Malian blues: the issue of the Tuareg

Malian blues: the issue of the Tuareg
3 Flares 3 Flares ×

In 2013, native and French military forces celebrated the relatively successful ousting of Tuareg rebels and Islamist factions in Mali. Two years later in June 2015, Mali bowed to international pressure and signed a peace agreement with an alliance of Tuareg and Arab-led rebels called the Coordination of Movements for Azawad (CMA). The trajectory toward peace was interrupted last November by a terrorist attack at the Radisson Blu hotel in Mali’s capital Bamako, which left 27 people dead. The attack disrupted any semblance of stability and surfaced the deep systemic challenges that signed treaties alone cannot resolve: the issue of the Tuareg people, drug trafficking and corruption.

 

The Tuareg question

The Tuareg have been at the center of rebellion in Mali since colonization. When the French attempted to colonize the Maghreb in the early 1900s through border enforcement and migration restrictions, the Tuareg sparked a failed anticolonial rebellion. The French policy struck at the heart of Tuareg’s nomadic culture and means of survival. Free movement across the western Sahel was fundamental to the Tuareg for purposes of trade and agriculture.

The decolonization of French territories in the 1960s led to a cultural conflict between the Tuareg and the new Malian government. The new government was led by southern ethnic groups who were not sympathetic to the Tuareg minority. Mali’s first President, Modibo Keita, was a socialist who built the economy through collectivized farming, a state monopoly on subsoil and land reform policies which proved to threaten the nomadic pastoral culture of the Tuareg and ushered in institutional oppression and marginalization.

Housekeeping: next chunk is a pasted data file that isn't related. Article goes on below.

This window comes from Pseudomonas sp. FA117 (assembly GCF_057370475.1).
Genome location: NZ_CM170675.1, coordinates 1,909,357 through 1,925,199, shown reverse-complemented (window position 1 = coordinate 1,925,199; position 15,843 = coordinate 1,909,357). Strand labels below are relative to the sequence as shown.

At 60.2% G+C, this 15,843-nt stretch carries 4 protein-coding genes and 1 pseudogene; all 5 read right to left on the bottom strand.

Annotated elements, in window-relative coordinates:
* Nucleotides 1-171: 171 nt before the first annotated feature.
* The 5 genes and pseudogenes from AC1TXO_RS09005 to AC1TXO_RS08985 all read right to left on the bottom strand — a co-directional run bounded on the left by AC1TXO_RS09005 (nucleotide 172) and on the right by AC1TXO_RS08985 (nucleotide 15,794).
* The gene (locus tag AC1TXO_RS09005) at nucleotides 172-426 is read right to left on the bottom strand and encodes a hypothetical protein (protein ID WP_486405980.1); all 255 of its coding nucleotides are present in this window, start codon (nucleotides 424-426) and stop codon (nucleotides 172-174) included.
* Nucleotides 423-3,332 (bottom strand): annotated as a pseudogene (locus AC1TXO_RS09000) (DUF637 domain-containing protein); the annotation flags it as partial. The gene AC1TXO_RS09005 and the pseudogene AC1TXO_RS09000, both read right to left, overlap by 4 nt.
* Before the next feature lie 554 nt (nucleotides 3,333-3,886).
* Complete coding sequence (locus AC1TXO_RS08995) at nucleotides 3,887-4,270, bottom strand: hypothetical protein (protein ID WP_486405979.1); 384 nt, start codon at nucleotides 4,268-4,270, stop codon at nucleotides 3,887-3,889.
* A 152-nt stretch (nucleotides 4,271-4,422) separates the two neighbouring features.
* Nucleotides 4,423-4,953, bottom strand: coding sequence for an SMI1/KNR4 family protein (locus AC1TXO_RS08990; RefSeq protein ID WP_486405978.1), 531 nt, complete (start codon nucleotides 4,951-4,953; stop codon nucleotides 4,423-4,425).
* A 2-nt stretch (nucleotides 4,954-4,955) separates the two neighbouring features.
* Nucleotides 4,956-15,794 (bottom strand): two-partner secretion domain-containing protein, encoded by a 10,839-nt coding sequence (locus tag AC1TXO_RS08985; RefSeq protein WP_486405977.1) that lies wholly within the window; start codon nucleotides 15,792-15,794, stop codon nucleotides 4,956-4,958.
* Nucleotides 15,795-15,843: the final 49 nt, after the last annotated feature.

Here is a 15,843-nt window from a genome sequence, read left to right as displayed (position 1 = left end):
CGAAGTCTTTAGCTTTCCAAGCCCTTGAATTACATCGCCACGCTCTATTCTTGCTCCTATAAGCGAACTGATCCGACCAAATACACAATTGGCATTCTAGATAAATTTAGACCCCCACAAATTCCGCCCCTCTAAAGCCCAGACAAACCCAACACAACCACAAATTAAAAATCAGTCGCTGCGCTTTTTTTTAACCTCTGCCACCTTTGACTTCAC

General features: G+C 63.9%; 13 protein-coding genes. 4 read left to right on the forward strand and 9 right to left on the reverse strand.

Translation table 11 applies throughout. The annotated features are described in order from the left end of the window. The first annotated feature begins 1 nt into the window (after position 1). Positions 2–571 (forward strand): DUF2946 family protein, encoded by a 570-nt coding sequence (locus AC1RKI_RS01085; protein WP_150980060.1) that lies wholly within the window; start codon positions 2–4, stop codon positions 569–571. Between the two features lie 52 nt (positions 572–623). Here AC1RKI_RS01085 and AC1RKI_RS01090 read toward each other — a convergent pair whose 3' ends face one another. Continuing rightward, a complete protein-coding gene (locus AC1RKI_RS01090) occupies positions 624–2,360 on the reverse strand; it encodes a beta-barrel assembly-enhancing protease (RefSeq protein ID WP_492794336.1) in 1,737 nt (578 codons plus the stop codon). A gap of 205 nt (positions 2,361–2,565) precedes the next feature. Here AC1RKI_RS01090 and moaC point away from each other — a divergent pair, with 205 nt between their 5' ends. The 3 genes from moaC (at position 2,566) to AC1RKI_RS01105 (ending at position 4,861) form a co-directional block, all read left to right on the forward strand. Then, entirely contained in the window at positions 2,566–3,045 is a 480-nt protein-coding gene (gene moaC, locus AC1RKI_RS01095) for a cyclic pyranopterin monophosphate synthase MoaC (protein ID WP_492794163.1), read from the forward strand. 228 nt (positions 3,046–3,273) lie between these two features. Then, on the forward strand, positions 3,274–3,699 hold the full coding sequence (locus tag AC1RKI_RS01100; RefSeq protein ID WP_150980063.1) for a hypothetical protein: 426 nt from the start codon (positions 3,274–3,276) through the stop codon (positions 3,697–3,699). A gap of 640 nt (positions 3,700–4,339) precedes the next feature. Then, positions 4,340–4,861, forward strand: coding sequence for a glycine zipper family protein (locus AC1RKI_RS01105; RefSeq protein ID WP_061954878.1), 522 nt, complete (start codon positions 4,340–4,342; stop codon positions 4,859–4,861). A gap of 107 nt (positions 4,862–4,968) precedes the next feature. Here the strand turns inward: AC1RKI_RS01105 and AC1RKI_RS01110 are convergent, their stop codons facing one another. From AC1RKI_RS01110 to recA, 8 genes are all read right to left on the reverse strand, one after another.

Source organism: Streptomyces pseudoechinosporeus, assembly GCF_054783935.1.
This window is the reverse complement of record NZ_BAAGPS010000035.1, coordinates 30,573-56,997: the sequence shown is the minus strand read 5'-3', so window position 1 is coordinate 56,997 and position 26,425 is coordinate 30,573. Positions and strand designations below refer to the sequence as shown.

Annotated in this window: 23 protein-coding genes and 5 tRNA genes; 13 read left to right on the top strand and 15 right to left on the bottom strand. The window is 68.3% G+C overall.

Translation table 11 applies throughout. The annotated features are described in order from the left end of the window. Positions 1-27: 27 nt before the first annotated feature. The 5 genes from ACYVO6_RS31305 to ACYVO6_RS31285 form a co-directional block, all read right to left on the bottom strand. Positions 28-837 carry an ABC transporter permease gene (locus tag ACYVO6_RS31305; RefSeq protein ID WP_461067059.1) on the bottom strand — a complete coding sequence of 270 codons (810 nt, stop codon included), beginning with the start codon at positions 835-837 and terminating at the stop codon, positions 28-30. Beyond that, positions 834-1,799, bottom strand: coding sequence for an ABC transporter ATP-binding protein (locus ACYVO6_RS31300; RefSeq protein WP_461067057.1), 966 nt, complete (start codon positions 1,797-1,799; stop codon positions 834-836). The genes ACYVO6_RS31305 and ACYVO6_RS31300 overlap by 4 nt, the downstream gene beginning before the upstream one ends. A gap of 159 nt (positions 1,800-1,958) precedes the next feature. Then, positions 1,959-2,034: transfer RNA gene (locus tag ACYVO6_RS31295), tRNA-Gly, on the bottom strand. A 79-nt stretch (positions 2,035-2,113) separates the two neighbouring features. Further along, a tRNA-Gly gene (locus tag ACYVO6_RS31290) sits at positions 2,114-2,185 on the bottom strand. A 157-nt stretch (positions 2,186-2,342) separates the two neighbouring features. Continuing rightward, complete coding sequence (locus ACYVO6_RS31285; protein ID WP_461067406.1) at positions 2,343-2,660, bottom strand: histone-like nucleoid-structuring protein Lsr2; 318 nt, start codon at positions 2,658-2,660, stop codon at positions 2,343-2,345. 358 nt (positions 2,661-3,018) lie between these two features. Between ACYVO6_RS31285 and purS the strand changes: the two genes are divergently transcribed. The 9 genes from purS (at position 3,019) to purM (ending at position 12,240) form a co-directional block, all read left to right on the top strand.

In 1962-64, the Tuareg waged the first of three periods of rebellion for autonomy and statehood. The suppression of the uprising was met with heavy-handed counterinsurgency operations, which placed the Tuareg-dominated northern region under repressive military administration. The 1970s-80s bore witness to large migrations of Tuaregs into neighboring countries like Algeria, Mauritania and Libya.

These events set the tone for the rebellion in the 1990s, as Tuareg youth returned militarized from countries like Libya where they were recruited into Qaddafi’s Islamic Legion (read: mercenaries). This exposure, coupled with high unemployment, formed the basis of a movement for a Tuareg independent state. The internal differences within the movement bore various rebel factions, including the Popular Movement for the Liberation of Azawad (MPLA) led by Lyad ag Ghali, the Revolutionary Army for the Liberation of the Azawad led by Rhissa ag Sidi Mohamed and the Liberation of the Azawad (FPLA) led by Chamon-Amas. The combination of rebel-waged low-intensity conflict, pressure for democracy in the south from the civil society, and the collapse of the Moussa Traore military dictatorship, meant Mali failed to achieve stability and national reconciliation despite signed peace accords in 1991 and 1992.

Tuareg rebellion in the 2000s was characterized by Malian military defections, failed and revived peace deals, and the hijacking of the independence movement by jihadist organizations. To this day, discriminatory policies and asymmetrical warfare continue to inadequately address the plight of the Tuareg people within the borders of the Malian state.

Rise of narco-terrorism?